a few points
First, I'm NOT a fan of Apples restrictions like this on devs and 3rd parties. i can understand in-development products and as-yet-unreleased NDAs, but when anyone who pays $99 can be a dev, an NDA on the terms of being one is kind of pointless...
As far as Apple's store? What's new, BestBuy can pull a product from their store for equally bizarre reasons, without explanation. If Apple doesn't like it, even if you followed their rules, you're subject to removal, and that'sd clearly disclosed in advance, so no one really should be bitching. its not like this CHANGED.
On "reverse engineering" sorry, i often agree with the EFF, but in this case they're wrong. You CAN reverse engineer software you;re licensed to own (under first sale doctrine and fair use) but a) only for non-commercial purposes, and b) the SDK is not sold, it's a service of a contract subscription and thus does not apply under first sale.
"don't hack our stuff, including anything you run the SDK or iPhone apps on." Duh. Standard. no news here. If there's no provided API, and you can't reverse engineer the tools, then is it really a jump in logic to think that hacking a device to inter operate with iTunes that's not an iPhone would somehow be OK?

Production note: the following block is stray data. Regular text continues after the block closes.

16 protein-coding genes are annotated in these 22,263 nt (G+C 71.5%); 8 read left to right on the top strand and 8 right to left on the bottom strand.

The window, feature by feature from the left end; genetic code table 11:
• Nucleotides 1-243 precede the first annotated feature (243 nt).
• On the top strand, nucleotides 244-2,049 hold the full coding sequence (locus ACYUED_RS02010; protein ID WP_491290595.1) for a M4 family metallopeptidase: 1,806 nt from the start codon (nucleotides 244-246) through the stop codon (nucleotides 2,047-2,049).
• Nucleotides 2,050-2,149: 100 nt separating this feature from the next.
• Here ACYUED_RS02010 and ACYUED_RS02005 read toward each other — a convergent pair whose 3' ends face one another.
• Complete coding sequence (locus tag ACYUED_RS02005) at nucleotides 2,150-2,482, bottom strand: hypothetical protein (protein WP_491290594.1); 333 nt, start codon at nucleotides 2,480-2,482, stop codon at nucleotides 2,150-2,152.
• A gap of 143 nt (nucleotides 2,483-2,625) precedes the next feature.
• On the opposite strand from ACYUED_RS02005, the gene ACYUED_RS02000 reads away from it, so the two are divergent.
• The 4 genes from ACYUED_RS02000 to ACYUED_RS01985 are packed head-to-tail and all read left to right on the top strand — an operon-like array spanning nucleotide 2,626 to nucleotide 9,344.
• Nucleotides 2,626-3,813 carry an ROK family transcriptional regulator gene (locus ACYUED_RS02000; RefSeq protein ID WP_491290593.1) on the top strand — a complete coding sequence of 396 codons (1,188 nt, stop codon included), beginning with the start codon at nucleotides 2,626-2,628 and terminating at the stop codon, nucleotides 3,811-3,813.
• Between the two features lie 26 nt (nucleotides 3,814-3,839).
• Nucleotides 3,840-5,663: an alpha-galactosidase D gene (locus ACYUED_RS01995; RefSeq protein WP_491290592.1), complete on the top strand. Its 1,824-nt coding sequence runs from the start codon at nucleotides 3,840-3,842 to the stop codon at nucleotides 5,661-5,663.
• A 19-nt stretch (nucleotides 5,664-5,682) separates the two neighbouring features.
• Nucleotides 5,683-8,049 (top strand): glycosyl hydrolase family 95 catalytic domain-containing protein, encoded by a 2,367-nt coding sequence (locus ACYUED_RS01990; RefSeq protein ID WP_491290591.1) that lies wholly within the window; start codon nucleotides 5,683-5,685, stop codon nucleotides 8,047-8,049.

"not libel" yup, standard. basically: You made it, we sold it FOR you, if you get sued that's YOUR problem, we only check to make sure it doesn't break our coding rules and general policies, you have to make sure it doesn't violate laws, patents, copyrights, and not injure people, etc... and you can't sue US for your loss because you did something we didn't like (or a customer didn't like). This is a VOLUNTARY system, accept it or leave.
iPhone is NOT the only choice of platform. It has a THRIVING development community, a secure device people trust and find easy to use, is compatible with lots of stuff they own, and is extremely popular. If you don;t like apple's policies after becoming a developer, Apple is more than happy to refund your $99 before you invest time and money in development and advertising something that might violate the policies defined. You can also always CALL apple and discuss a yet-to-be/in-development app and discuss possible infringement/acceptance. If you don;t like it, code for WinMo, RIM, Android, Symbian, or something else, YOU HAVE CHOICES (and many of them are equally restrictive, and becoming more so out of necesity for security and performance considerations)